… which brings me on to what I want to say about Occupy Exeter.

The camp on the Cathedral Green was set up while I was still living elsewhere, but I was following it on Facebook. I confess I was initially underwhelmed. I was mainly disappointed that they ended up on the Green and not in Princesshay, a ‘perfect’ example of capitalism’s privatisation of public space and limitation of the right to public assembly. Land Securities would have had them evicted immediately. I thought they were being chicken, but maybe it a question of being realistic. It’s definitely not being chicken to live in tents at this time of year, even during the day; it’s rained all week, today is bitterly cold, and the Green is a very effective wind tunnel. (Aside: If the Cathedral ever has them evicted from the Green, it would reflect really really badly on the Cathedral; much worse than it would on Land Securities if they ever camped in and were evicted from Princesshay. Probably because of expectations, which in a sense is good, but it strikes me as yet another example of the 99% being dumped on.)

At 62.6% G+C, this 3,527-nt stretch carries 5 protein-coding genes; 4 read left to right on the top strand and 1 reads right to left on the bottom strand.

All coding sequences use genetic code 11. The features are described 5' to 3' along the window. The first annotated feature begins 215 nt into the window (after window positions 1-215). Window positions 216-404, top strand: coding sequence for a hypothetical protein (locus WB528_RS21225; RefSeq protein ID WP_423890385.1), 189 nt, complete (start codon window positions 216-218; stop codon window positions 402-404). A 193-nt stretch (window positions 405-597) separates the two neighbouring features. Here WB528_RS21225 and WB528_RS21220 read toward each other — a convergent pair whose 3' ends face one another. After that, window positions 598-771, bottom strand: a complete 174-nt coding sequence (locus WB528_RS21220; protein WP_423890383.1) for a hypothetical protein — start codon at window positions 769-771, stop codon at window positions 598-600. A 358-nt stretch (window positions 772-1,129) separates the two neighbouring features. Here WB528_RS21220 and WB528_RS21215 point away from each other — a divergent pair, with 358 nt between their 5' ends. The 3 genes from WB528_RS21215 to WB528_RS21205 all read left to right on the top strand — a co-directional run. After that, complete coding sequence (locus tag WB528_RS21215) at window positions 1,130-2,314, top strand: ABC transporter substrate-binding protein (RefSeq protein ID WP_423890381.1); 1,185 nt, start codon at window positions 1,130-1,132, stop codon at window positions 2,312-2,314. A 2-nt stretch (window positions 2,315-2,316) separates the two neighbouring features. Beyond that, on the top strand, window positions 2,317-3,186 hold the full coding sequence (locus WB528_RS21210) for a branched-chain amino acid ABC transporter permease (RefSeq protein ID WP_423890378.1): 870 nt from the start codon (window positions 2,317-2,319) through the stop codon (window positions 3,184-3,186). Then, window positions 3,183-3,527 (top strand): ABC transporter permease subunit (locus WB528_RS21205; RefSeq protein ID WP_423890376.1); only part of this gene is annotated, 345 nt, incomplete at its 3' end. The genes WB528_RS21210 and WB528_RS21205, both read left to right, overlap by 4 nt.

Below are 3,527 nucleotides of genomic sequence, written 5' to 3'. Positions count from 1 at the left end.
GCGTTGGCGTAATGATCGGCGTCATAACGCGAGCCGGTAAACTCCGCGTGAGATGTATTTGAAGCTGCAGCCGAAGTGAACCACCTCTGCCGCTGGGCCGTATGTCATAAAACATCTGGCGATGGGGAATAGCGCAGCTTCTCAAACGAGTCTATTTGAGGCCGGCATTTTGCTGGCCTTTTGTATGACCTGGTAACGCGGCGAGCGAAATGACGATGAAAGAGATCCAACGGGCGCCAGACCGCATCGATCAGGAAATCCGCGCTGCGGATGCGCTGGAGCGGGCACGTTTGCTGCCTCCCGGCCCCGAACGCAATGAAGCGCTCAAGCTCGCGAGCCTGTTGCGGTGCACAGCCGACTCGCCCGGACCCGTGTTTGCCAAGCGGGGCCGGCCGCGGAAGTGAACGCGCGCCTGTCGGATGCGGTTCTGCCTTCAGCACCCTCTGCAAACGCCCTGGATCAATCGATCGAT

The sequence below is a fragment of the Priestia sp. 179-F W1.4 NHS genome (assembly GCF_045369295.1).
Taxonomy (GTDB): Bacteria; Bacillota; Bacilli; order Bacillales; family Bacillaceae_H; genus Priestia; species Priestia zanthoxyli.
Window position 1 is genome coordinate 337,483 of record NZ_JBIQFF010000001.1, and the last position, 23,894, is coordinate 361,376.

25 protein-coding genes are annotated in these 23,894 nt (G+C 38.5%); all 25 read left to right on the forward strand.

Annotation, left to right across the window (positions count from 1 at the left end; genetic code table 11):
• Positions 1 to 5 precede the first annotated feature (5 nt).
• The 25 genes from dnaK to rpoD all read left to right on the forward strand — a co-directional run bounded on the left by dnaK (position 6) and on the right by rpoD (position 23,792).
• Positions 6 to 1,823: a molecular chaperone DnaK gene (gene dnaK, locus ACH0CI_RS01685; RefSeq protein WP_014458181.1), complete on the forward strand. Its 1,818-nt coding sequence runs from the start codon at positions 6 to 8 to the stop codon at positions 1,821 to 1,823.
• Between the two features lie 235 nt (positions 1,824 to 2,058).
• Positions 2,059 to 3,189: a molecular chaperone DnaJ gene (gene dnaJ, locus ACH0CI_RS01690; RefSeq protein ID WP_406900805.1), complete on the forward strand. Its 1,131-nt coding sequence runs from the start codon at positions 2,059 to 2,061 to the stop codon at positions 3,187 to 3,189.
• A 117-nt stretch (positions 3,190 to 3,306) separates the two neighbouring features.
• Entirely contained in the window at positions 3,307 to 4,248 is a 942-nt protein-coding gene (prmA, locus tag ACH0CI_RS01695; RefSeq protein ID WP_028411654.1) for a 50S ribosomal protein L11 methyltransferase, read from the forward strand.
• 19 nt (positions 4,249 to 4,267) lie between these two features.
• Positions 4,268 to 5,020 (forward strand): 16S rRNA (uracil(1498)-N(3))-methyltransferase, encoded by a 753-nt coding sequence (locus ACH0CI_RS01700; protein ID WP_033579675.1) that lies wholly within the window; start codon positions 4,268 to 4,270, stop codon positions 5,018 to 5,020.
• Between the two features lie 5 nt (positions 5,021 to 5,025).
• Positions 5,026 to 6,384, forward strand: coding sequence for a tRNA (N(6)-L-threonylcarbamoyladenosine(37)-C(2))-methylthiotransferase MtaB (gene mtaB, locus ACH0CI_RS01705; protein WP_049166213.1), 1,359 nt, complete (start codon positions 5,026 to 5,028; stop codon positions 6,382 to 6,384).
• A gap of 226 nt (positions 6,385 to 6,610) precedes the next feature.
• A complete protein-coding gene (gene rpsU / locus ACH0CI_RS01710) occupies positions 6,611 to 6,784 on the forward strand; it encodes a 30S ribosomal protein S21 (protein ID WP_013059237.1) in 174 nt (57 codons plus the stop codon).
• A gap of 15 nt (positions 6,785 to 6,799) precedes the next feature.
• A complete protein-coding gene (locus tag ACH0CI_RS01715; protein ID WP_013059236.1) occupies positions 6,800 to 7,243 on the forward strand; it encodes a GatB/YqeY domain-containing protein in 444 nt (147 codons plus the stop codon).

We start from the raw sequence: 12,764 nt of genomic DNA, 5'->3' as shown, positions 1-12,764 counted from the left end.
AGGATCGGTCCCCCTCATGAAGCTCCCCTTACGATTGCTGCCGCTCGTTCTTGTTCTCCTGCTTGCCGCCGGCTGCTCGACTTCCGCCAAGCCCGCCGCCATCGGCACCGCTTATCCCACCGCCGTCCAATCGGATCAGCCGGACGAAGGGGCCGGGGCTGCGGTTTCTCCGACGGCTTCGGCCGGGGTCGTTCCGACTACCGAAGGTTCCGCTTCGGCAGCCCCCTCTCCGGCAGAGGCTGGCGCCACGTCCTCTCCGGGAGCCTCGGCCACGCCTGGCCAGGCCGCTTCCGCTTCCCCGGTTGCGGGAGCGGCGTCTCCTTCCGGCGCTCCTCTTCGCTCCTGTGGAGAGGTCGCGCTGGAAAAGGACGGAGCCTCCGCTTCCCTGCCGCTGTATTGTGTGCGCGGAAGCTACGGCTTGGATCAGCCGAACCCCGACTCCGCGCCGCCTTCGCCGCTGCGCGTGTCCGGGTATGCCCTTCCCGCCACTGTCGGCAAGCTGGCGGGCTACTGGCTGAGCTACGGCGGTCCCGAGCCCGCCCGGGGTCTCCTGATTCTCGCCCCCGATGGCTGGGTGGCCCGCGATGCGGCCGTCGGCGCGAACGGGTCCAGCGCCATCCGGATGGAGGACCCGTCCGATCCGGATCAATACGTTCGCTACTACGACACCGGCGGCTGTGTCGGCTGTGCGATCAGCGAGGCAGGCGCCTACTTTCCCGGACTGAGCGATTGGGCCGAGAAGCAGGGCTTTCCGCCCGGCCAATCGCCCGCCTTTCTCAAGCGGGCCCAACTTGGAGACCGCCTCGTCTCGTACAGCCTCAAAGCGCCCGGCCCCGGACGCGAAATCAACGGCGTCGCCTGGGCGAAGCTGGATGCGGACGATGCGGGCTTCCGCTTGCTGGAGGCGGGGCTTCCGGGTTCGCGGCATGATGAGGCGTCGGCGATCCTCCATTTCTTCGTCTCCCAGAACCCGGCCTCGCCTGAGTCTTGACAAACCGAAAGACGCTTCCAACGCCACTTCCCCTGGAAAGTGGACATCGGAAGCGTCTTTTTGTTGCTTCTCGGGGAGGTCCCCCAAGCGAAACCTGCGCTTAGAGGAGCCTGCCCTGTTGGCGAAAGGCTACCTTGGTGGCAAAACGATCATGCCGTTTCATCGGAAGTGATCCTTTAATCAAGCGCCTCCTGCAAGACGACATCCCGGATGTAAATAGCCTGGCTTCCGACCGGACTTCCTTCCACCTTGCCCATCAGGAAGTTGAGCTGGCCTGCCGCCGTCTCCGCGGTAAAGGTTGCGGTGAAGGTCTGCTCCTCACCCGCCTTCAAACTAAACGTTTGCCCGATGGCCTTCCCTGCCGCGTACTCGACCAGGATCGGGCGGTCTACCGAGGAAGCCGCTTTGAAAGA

I’m in favour of peaceful and respectful (no swinging on the Cenotaph) direct action. The Occupy movement has for the most part been these, as well as creative and inclusive. I agree with whoever wrote that the camps are the movement’s message and demands. Not everyone likes the way Occupy is going about things. I don’t agree with everything they say and do. But it is time to protest and to build a movement, and Occupy is currently it.